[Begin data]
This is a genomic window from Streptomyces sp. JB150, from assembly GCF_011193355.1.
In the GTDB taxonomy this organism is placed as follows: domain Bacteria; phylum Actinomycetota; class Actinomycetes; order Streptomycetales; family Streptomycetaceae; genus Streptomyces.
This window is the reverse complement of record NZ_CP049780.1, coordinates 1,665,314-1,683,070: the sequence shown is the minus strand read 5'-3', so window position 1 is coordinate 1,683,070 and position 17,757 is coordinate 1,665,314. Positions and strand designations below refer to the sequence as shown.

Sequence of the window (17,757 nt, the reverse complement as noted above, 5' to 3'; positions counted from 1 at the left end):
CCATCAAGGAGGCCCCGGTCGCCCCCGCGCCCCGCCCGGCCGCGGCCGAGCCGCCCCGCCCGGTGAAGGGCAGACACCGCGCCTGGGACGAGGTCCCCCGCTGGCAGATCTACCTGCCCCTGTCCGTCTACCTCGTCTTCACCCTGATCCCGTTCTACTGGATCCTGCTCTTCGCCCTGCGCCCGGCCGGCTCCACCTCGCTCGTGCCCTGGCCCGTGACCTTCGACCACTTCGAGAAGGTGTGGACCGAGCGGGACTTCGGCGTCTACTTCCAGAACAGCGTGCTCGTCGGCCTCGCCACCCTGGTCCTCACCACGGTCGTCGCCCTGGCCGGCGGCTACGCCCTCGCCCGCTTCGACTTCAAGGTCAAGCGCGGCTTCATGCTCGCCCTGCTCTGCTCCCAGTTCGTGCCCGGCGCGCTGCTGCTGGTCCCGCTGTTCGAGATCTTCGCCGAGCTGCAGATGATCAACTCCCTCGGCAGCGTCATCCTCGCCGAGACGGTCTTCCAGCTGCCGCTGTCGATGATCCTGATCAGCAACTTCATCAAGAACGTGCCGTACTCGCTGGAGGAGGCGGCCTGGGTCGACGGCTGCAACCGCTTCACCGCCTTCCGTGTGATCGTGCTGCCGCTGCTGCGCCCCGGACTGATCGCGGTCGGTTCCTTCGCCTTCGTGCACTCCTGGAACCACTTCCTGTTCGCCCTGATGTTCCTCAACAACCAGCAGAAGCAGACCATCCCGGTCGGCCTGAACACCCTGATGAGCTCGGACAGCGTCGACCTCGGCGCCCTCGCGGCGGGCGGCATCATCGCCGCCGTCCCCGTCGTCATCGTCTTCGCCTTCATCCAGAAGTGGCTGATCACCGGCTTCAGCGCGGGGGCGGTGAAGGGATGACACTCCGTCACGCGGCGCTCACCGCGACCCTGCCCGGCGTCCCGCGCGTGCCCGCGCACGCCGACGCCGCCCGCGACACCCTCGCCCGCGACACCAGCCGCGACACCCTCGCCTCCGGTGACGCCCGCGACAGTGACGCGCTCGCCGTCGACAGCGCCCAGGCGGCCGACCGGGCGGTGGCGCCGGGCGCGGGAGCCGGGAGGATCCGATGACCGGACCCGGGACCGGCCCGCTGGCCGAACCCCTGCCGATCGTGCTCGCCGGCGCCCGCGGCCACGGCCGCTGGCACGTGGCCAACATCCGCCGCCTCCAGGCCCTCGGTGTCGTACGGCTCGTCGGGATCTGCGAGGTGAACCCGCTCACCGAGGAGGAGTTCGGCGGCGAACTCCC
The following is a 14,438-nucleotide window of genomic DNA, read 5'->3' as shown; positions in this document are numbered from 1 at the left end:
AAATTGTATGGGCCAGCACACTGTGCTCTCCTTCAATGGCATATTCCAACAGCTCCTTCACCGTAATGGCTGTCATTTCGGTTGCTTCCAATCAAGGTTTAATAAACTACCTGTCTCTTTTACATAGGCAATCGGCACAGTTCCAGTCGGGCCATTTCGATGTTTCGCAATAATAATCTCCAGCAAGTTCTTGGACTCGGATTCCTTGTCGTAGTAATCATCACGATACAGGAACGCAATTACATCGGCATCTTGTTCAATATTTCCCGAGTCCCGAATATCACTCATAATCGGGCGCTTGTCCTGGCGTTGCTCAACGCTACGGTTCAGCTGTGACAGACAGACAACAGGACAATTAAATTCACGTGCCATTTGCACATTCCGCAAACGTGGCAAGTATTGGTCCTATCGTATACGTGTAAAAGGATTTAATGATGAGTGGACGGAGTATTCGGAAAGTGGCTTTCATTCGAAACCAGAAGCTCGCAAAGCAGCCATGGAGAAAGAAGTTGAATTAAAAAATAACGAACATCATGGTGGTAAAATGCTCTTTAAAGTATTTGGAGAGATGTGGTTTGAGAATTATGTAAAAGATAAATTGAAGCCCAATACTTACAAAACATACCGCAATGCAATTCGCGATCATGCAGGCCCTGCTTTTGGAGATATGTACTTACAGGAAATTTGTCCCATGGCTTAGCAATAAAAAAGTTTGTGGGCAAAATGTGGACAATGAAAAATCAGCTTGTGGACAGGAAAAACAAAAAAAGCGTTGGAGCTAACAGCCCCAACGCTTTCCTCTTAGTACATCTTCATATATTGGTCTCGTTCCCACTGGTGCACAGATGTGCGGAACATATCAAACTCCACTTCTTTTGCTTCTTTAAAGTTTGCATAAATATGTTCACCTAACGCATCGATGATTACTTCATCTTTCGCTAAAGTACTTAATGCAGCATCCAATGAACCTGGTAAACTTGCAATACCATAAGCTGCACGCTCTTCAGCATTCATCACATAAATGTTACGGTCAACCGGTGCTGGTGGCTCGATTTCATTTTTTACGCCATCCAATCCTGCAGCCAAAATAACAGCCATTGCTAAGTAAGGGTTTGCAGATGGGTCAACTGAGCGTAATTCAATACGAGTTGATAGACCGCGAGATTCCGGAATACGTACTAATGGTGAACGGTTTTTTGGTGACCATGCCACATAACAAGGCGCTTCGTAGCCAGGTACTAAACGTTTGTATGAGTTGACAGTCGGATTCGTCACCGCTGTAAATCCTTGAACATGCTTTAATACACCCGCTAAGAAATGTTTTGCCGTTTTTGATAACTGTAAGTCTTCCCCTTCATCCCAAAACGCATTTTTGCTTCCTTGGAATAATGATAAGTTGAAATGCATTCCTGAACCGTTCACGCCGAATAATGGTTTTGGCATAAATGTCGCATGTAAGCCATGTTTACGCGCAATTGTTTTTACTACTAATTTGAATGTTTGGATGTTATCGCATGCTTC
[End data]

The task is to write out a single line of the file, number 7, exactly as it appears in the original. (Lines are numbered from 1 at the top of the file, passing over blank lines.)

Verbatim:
AAATTGTATGGGCCAGCACACTGTGCTCTCCTTCAATGGCATATTCCAACAGCTCCTTCACCGTAATGGCTGTCATTTCGGTTGCTTCCAATCAAGGTTTAATAAACTACCTGTCTCTTTTACATAGGCAATCGGCACAGTTCCAGTCGGGCCATTTCGATGTTTCGCAATAATAATCTCCAGCAAGTTCTTGGACTCGGATTCCTTGTCGTAGTAATCATCACGATACAGGAACGCAATTACATCGGCATCTTGTTCAATATTTCCCGAGTCCCGAATATCACTCATAATCGGGCGCTTGTCCTGGCGTTGCTCAACGCTACGGTTCAGCTGTGACAGACAGACAACAGGACAATTAAATTCACGTGCCATTTGCACATTCCGCAAACGTGGCAAGTATTGGTCCTATCGTATACGTGTAAAAGGATTTAATGATGAGTGGACGGAGTATTCGGAAAGTGGCTTTCATTCGAAACCAGAAGCTCGCAAAGCAGCCATGGAGAAAGAAGTTGAATTAAAAAATAACGAACATCATGGTGGTAAAATGCTCTTTAAAGTATTTGGAGAGATGTGGTTTGAGAATTATGTAAAAGATAAATTGAAGCCCAATACTTACAAAACATACCGCAATGCAATTCGCGATCATGCAGGCCCTGCTTTTGGAGATATGTACTTACAGGAAATTTGTCCCATGGCTTAGCAATAAAAAAGTTTGTGGGCAAAATGTGGACAATGAAAAATCAGCTTGTGGACAGGAAAAACAAAAAAAGCGTTGGAGCTAACAGCCCCAACGCTTTCCTCTTAGTACATCTTCATATATTGGTCTCGTTCCCACTGGTGCACAGATGTGCGGAACATATCAAACTCCACTTCTTTTGCTTCTTTAAAGTTTGCATAAATATGTTCACCTAACGCATCGATGATTACTTCATCTTTCGCTAAAGTACTTAATGCAGCATCCAATGAACCTGGTAAACTTGCAATACCATAAGCTGCACGCTCTTCAGCATTCATCACATAAATGTTACGGTCAACCGGTGCTGGTGGCTCGATTTCATTTTTTACGCCATCCAATCCTGCAGCCAAAATAACAGCCATTGCTAAGTAAGGGTTTGCAGATGGGTCAACTGAGCGTAATTCAATACGAGTTGATAGACCGCGAGATTCCGGAATACGTACTAATGGTGAACGGTTTTTTGGTGACCATGCCACATAACAAGGCGCTTCGTAGCCAGGTACTAAACGTTTGTATGAGTTGACAGTCGGATTCGTCACCGCTGTAAATCCTTGAACATGCTTTAATACACCCGCTAAGAAATGTTTTGCCGTTTTTGATAACTGTAAGTCTTCCCCTTCATCCCAAAACGCATTTTTGCTTCCTTGGAATAATGATAAGTTGAAATGCATTCCTGAACCGTTCACGCCGAATAATGGTTTTGGCATAAATGTCGCATGTAAGCCATGTTTACGCGCAATTGTTTTTACTACTAATTTGAATGTTTGGATGTTATCGCATGCTTC